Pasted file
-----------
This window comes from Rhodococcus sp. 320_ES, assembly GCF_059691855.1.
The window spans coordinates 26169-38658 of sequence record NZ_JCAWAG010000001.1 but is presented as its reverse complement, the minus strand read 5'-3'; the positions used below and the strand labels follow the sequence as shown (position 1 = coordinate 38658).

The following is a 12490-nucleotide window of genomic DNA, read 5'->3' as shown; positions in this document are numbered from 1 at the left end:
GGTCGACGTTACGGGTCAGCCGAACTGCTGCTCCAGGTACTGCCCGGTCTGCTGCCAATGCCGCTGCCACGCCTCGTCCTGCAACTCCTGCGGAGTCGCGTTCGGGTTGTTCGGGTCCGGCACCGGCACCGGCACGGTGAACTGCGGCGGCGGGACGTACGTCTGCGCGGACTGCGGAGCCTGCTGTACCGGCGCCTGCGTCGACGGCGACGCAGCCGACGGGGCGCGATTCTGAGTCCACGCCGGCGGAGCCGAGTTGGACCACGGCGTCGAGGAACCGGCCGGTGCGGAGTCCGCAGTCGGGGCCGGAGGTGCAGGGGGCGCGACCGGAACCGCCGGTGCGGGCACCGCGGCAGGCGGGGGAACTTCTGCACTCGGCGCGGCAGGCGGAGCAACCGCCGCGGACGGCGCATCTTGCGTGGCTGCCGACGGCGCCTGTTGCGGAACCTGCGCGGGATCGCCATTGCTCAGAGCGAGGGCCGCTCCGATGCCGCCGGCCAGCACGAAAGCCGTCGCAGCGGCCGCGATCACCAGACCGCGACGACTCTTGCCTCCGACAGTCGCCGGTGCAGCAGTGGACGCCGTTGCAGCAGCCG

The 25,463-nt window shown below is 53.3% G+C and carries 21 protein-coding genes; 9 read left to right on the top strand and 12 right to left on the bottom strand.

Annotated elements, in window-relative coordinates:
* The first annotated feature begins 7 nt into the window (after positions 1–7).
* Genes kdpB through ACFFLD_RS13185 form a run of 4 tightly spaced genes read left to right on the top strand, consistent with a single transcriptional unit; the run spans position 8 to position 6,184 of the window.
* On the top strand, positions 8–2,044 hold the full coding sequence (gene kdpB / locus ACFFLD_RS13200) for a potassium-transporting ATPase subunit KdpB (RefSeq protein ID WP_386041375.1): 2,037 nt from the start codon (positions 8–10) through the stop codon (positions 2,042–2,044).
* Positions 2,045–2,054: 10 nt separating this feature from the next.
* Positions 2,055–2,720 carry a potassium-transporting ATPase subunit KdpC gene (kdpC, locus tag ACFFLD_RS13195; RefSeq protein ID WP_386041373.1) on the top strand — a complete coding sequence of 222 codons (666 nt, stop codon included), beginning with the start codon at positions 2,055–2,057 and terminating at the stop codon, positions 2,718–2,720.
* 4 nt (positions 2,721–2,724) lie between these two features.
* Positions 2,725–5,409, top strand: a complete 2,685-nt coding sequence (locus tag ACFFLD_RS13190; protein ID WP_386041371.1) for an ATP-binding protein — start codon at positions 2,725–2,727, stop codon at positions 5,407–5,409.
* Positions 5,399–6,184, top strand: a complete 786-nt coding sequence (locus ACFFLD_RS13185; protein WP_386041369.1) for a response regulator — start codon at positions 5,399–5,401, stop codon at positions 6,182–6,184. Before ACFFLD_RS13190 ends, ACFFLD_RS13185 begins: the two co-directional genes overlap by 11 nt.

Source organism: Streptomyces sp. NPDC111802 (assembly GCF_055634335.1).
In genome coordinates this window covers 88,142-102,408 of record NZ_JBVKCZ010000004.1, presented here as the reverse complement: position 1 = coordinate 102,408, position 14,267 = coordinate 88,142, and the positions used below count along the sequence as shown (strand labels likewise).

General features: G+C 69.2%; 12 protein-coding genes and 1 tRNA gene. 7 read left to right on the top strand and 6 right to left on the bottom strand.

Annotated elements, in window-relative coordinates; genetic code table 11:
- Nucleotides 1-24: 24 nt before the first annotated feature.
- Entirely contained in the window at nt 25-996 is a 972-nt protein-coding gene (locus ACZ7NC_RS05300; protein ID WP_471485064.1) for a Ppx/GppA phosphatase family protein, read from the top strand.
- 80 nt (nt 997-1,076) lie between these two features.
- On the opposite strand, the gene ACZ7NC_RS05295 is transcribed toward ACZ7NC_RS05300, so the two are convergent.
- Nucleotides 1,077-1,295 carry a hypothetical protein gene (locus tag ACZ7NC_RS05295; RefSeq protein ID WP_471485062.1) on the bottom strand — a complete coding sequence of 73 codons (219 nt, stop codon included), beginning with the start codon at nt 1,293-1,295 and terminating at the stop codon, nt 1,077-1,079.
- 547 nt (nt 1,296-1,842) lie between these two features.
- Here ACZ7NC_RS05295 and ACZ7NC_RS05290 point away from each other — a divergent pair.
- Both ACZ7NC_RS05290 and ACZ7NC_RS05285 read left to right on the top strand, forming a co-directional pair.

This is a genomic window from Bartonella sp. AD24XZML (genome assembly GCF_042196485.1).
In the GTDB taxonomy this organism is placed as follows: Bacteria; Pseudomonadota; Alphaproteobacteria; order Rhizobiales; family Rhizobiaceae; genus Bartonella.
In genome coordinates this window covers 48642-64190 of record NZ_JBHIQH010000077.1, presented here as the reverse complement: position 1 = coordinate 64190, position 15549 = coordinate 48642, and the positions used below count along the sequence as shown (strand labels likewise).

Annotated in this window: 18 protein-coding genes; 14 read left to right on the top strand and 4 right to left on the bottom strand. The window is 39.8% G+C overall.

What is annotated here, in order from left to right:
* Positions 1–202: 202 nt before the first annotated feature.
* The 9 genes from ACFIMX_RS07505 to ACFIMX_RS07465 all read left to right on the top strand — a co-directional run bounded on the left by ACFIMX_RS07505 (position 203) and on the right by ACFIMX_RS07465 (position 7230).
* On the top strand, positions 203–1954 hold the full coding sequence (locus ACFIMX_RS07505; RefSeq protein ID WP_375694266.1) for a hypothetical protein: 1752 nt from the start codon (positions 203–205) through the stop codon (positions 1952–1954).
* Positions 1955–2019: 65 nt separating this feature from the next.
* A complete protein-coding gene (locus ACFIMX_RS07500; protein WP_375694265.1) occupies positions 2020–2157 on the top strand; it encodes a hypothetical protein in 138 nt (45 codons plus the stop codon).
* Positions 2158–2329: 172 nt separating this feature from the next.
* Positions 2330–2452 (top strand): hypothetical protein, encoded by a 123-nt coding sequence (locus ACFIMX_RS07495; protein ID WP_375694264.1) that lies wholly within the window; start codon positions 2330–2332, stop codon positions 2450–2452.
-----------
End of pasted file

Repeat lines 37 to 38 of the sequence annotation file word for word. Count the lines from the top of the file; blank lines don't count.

* Positions 2158–2329: 172 nt separating this feature from the next.
* Positions 2330–2452 (top strand): hypothetical protein, encoded by a 123-nt coding sequence (locus ACFIMX_RS07495; protein ID WP_375694264.1) that lies wholly within the window; start codon positions 2330–2332, stop codon positions 2450–2452.